After the release of the ‘Sunderland Til I Die’ documentary on Netflix, @MattyCrichton met up with local taxi driver, Peter Farrer, who answered our questions regarding Sunderland and his involvement within the series.

‘Sunderland Til I Die’ has received highly positive reviews within the British media, how did your involvement within the series come about?

To be honest with you, it all began when I was in the Colliery Tavern, it was the night we drew 3-3 with Bolton when Grayson got the sack. A camera crew came in and for some reason they picked on me, they did not know I was a taxi driver. The took my name and number, then on the following day they rang me up saying they were really pleased by how I had come across and asked if I would like to do anymore. Straight away I said aye I’ll do it because I am Sunderland through and through. The more it went on I thought, what have I let myself in for? I was hoping I had not done anything daft. But once I forgot about that I enjoyed every minute of it. I have been interviewed in my taxi, at my house and at the match, if I didn’t enjoy it, I wouldn’t have done it!

The series shows Sunderland AFC warts and all, after watching the series for the first time what were your thoughts on it?

When I first watched it, I could not believe how badly run the place was, totally from top to bottom. I’m talking about off the pitch as well on the pitch, it was an absolute joke. One thing I will say about the program, it did definitely show the passion of the people in Sunderland. The city looks great, people don’t realise what is up here until they get here. It is a beautiful place and the fans are fanatics.

You are a part of a group within the series who represent everyday working-class Sunderland fan who want the best for the club and the city - do you feel it was important to have everyday people like yourself involved?

I think you could have picked a hundred people out of Sunderland and they all probably would have had the same points of view in how much they love the club. I love football, I played football and I just honestly thought I know football and understand it. My main objective was to show the city in the best light, I wanted to portray Sunderland the way it is. Unless you’re from up here you don’t know what the place is like. The Netflix camera crew didn’t even know we had a beach!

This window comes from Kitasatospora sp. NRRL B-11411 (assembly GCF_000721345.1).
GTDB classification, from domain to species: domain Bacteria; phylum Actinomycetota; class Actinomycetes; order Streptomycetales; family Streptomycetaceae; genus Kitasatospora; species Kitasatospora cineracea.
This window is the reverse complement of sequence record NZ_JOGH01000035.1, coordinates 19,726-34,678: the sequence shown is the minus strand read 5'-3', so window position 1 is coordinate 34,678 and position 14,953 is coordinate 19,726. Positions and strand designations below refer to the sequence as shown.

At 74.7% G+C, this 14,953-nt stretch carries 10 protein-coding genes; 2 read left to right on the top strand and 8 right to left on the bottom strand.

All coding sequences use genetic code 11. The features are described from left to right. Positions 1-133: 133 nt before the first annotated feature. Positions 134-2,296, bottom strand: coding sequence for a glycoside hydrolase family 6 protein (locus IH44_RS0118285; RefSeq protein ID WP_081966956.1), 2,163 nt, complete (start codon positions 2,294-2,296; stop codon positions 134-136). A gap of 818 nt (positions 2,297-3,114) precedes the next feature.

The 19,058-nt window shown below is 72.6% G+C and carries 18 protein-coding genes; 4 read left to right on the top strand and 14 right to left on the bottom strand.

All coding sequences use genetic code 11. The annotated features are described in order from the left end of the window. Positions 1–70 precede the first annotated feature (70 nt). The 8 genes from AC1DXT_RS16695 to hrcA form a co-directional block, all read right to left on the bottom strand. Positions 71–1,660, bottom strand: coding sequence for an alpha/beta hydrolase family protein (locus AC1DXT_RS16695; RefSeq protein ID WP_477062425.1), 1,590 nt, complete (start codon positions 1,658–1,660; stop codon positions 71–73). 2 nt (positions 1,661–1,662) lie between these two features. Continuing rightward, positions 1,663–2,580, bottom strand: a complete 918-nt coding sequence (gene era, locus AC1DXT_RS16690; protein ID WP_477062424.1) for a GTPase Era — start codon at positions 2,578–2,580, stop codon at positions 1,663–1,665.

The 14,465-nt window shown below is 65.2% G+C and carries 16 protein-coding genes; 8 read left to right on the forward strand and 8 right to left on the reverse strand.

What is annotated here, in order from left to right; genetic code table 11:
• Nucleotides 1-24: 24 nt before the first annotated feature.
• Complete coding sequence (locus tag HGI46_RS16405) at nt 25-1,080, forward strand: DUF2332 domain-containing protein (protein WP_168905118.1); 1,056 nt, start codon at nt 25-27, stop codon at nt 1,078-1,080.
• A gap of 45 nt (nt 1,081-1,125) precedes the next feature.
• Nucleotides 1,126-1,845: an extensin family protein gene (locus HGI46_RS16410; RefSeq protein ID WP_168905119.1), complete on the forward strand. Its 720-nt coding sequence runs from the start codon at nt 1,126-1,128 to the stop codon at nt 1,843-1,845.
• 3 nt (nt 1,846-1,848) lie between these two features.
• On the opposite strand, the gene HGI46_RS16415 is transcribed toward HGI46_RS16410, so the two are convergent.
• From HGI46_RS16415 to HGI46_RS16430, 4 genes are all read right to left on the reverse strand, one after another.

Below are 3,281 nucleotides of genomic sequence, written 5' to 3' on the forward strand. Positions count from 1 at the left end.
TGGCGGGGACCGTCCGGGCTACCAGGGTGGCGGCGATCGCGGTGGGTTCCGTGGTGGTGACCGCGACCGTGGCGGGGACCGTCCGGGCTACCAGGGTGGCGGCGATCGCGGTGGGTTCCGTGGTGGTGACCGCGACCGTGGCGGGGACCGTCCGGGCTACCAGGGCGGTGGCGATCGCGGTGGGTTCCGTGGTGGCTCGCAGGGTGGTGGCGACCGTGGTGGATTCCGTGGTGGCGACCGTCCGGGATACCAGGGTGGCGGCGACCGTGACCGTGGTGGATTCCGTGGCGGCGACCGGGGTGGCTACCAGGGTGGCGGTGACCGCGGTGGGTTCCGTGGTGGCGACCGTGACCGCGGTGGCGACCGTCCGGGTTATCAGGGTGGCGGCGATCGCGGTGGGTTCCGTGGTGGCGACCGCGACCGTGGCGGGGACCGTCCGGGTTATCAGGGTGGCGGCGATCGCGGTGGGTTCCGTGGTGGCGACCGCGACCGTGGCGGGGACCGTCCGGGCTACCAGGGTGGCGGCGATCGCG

Within the documentary, you speak very personally about the city and the hardship it has faced through the cutting of many industrial jobs such as the pits and the shipyards – what does Sunderland as a working-class football club mean to you?

For me, Sunderland AFC was a get-out clause on a weekend. You worked hard all week, got your payslip on a Friday and if you weren’t playing football Saturday you were at the match. That is just the way it was in the 60s, 70s, 80s, you didn’t have to get a ticket you could just pay at the door. In that period, it was mainly people from the North East at games, it was a proper working-class football club. I’d say if you took a survey out of 40,000 people at Roker Park, at least 36,000 would be working-class.

In episode one, you ironically said we needed to beat Celtic 4/5-0 to kickstart our season, do you feel that the 5-0 defeat placed a negative stamp on that group of players and Simon Grayson before the season even started?

I think it brought to light how bad it was, we were totally shown up from start to finish. It wasn’t just the goalkeeper it was everybody, we were tactically inept. Nobody stood out, there was players on the pitch who were completely out of their depth. But in truth, after our pre-season game away at Hartlepool, I told everyone we’d be relegated that season. We had players like Kone and Khazri, you could see they weren’t interested. The two lads we got from on loan Everton, where are they now? (They’re still at Everton) Exactly, that’s all I’ll say.

You mention throughout the series that we need a team of players who willing to work hard, do you feel last season we had too many players just carelessly picking up a wage and selfishly neglecting both the club and the fans?

Throughout last season, I’d say before the January transfer window there was only two or three who wanted to put a shift in. They must have known what was going on behind the scenes. You get people like Darron Gibson, if a player has done his bit on a Saturday he can go and have a drink, but once you’ve had one you’ve got to be careful what you do. You see him coming into training saying he’s feeling rough, where’s your manager? Where’s your other players? They’re professional sportsmen, how did nobody pick this up?